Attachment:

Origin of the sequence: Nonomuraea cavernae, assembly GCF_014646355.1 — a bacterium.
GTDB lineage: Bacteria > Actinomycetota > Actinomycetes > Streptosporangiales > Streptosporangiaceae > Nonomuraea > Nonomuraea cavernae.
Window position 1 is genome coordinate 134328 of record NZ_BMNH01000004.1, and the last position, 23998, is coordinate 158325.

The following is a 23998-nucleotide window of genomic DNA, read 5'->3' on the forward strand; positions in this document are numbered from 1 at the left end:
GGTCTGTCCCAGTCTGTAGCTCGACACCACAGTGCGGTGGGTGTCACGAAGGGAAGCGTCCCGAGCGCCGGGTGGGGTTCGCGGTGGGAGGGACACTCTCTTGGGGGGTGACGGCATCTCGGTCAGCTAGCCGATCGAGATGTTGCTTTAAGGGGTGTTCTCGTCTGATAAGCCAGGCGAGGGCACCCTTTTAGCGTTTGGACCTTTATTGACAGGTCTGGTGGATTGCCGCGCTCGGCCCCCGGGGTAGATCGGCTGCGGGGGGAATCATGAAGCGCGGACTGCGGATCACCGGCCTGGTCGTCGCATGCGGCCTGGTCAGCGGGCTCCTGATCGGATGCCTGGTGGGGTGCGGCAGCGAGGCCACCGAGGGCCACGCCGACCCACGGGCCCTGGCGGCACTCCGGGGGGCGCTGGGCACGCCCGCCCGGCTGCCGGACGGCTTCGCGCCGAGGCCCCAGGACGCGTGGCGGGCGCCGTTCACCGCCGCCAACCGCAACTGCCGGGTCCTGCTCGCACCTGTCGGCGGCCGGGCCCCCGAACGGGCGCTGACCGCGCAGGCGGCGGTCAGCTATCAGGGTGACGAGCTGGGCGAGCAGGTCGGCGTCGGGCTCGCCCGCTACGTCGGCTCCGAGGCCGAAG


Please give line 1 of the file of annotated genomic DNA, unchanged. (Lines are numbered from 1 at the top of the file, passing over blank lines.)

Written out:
Origin of the sequence: Nonomuraea cavernae, assembly GCF_014646355.1 — a bacterium.